During the 2004 election, there was controversy over whether John Kerry ran the Boston Marathon back in the 70s. He said a few things in interviews which made it sound like he couldn't remember when he ran. I’ll let you make up your own mind on the subject.

Here’s a link showing a letter from the B.A.A on the subject...

We do know that Kerry’s daughter, Vanessa, crossed the finish line last year in an impressive and official 3:31:35 net!

Sunday, February 19, 2006

NEW book from Boston Marathon Race Director Dave McGillivray

Dave McGillivray was always the last pick for team sports. So instead of team sports, Dave dedicated himself to exceling at individual sports.

At age 17, he attempted to run in his first Boston Marathon without training for the event. He didn't cross the finish line that year, but that didn't defeat him. Instead he went on to complete 118 marathons and later become the Boston Marathon's race director.

The Last Pick is a "book about overcoming the odds through perseverance, discipline and an unrelenting desire to do things that perhaps very few have done before. It takes the reader on a journey through life’s obstacles, then leaves the reader with a new understanding of how to set and accomplish their goals while teaching that anything is possible."

The Last Pick is now available for pre-order at Amazon.com and will arrive in bookstores on April 3.

Dave will not personally make any money on this book. All proceeds of the book will be donated to a number of children’s charities, one of them being the Jimmy Fund/Dana-Farber Cancer Institute which he has been affiliated with for over 25 years. Another would be his own foundation, The DMSE Children’s Fitness Foundation, inspiring children’s fitness and fighting childhood obesity.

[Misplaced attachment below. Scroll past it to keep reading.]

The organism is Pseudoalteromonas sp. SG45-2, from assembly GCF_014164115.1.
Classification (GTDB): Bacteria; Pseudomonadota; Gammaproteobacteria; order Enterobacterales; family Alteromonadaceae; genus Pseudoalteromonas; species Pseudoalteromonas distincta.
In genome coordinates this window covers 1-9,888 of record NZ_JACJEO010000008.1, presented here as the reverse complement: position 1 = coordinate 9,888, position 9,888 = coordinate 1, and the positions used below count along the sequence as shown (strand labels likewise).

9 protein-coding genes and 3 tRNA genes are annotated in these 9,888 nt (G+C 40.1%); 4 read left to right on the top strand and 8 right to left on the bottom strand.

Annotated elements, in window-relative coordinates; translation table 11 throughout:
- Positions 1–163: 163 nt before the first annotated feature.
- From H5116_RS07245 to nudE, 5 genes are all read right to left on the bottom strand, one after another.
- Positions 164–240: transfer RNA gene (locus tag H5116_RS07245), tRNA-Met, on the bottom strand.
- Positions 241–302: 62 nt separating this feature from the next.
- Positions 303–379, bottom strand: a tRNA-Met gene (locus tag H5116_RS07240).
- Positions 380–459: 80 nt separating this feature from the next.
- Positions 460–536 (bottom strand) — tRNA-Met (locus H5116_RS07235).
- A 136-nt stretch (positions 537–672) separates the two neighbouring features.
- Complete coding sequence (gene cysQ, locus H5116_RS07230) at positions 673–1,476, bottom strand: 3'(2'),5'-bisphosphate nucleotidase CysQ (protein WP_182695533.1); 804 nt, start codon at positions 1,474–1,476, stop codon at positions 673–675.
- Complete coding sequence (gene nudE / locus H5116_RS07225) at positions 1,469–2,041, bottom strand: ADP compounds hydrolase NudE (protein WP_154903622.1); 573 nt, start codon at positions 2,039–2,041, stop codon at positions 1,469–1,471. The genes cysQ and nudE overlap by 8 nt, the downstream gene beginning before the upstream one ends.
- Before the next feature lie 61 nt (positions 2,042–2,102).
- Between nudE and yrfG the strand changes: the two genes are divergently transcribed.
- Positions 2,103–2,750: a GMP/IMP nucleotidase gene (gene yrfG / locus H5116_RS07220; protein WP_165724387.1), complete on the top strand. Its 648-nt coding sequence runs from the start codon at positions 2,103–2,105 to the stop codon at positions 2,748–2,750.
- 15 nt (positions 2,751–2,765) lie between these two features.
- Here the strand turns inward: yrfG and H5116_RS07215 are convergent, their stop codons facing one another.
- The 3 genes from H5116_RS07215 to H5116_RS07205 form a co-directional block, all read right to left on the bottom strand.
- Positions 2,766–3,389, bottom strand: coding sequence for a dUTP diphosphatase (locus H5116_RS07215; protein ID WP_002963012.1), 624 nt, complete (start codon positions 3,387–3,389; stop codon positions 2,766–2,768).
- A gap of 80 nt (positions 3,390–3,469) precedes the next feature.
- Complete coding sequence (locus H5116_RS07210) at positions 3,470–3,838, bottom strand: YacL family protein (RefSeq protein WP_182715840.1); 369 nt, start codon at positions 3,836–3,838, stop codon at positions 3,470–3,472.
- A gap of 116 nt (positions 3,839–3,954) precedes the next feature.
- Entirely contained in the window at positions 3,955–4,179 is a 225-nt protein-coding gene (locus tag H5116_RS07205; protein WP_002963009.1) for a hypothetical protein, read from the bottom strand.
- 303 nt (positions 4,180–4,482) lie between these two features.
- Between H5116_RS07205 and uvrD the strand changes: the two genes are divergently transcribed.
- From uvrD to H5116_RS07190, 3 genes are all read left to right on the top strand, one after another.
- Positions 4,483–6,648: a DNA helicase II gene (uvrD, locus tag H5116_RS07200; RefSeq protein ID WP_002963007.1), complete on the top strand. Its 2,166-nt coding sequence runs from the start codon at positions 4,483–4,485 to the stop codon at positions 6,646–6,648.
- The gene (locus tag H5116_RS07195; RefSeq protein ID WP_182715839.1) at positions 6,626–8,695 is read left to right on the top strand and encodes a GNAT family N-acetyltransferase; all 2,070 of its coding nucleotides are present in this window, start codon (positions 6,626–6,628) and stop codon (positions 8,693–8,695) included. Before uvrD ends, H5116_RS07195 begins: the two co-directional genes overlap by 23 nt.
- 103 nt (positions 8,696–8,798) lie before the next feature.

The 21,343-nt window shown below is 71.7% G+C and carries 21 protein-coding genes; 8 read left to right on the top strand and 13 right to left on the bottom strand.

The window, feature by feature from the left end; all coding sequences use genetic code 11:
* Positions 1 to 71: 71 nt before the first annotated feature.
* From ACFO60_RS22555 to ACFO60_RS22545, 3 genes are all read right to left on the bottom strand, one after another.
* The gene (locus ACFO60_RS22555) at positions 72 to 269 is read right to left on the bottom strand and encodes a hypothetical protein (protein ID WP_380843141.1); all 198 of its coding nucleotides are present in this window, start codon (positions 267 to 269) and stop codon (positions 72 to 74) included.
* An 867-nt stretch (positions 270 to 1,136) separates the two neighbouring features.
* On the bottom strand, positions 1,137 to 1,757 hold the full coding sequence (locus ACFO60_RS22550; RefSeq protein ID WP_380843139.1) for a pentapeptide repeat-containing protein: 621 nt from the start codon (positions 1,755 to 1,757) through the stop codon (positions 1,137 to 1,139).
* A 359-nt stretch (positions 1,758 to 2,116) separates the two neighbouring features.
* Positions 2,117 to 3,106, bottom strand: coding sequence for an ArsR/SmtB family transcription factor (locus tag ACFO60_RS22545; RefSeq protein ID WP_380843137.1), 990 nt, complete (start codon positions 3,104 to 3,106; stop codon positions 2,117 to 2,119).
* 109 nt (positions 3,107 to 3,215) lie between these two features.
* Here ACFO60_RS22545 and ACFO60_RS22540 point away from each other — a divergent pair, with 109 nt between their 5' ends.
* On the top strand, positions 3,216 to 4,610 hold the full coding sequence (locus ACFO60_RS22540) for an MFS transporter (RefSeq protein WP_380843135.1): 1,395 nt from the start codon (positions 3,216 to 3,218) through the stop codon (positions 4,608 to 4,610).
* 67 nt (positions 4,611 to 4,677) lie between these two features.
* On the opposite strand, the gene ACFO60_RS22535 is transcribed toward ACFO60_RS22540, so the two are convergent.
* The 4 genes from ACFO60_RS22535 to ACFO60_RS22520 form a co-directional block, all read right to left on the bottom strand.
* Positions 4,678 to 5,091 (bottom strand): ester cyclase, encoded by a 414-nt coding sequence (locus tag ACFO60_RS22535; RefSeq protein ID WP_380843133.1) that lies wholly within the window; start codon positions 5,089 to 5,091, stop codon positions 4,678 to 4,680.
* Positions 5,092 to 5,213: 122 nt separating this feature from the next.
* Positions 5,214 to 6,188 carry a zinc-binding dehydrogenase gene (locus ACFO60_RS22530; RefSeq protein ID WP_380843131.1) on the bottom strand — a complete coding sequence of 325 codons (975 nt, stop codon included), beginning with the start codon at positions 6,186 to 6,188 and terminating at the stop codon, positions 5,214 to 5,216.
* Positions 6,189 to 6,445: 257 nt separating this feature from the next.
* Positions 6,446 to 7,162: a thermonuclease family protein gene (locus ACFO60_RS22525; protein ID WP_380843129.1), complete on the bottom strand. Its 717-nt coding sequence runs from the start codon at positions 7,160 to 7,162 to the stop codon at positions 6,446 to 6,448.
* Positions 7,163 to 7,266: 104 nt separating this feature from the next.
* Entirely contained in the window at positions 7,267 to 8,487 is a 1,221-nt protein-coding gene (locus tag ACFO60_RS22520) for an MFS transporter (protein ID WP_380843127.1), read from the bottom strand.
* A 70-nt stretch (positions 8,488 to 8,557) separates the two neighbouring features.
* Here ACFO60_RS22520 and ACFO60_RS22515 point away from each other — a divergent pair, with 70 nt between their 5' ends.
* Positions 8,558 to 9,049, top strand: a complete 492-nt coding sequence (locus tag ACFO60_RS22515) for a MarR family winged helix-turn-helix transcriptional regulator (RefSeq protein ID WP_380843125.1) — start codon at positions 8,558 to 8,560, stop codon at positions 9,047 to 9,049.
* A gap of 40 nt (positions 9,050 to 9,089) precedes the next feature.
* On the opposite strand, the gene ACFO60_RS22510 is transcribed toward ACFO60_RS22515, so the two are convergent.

“Dave’s message is consistent with most of us who set lofty goals…to have the guts to make a commitment, to prepare like no other, to accept the consequences involved and to never rest on your laurels.”
Lance Armstrong
7-time Tour de France Champion

“I feel sorry for the bookstore owner trying to find the proper shelf for Dave’s book. Like Dave, this book seems to belong everywhere. It’s a management book, a self-help book, a sports book, a biography and even a history book. Most importantly, this book reveals stories that describe the making of a motivational and organizational mastermind. It will get you off the couch!”

Joan Samuelson
1984 Olympic Marathon Gold Medalist, 1979 and 1983 Boston Marathon Champion

“Dave has an uncanny ability to stretch human boundaries physically, psychologically and spiritually merely to enhance the motivation for others. His image and persona always inspired me and I know he has touched thousands of people who he has subliminally credited in The Last Pick.”
Dave Scott
6-time Winner Ironman Triathlon World Championship

“I know few people who have accomplished as much as Dave, and none who have done it with his grit, courage, humanity, and unyielding determination.”
Amby Burfoot

1968 Boston Marathon Champion Executive Editor, Runner's World Magazine

"Dave McGillivray has shown that he knows what it takes to motivate and inspire people to accomplish goals beyond their expectations. I am proud to say he has inspired the people of Boston and especially our children to reach farther and achieve more. With The Last Pick, Dave's wisdom will be available to everyone seeking guidance as they reach for the stars."
Thomas M. Menino
Mayor of Boston

“Dave McGillivray is the type of person that fits my definition of an off the field hero. He may not have been picked by others long ago to be on their team, but he'd be the first I'd pick to be on my team now.”
Alberto Salazar
Boston Marathon and NYC Marathon Champion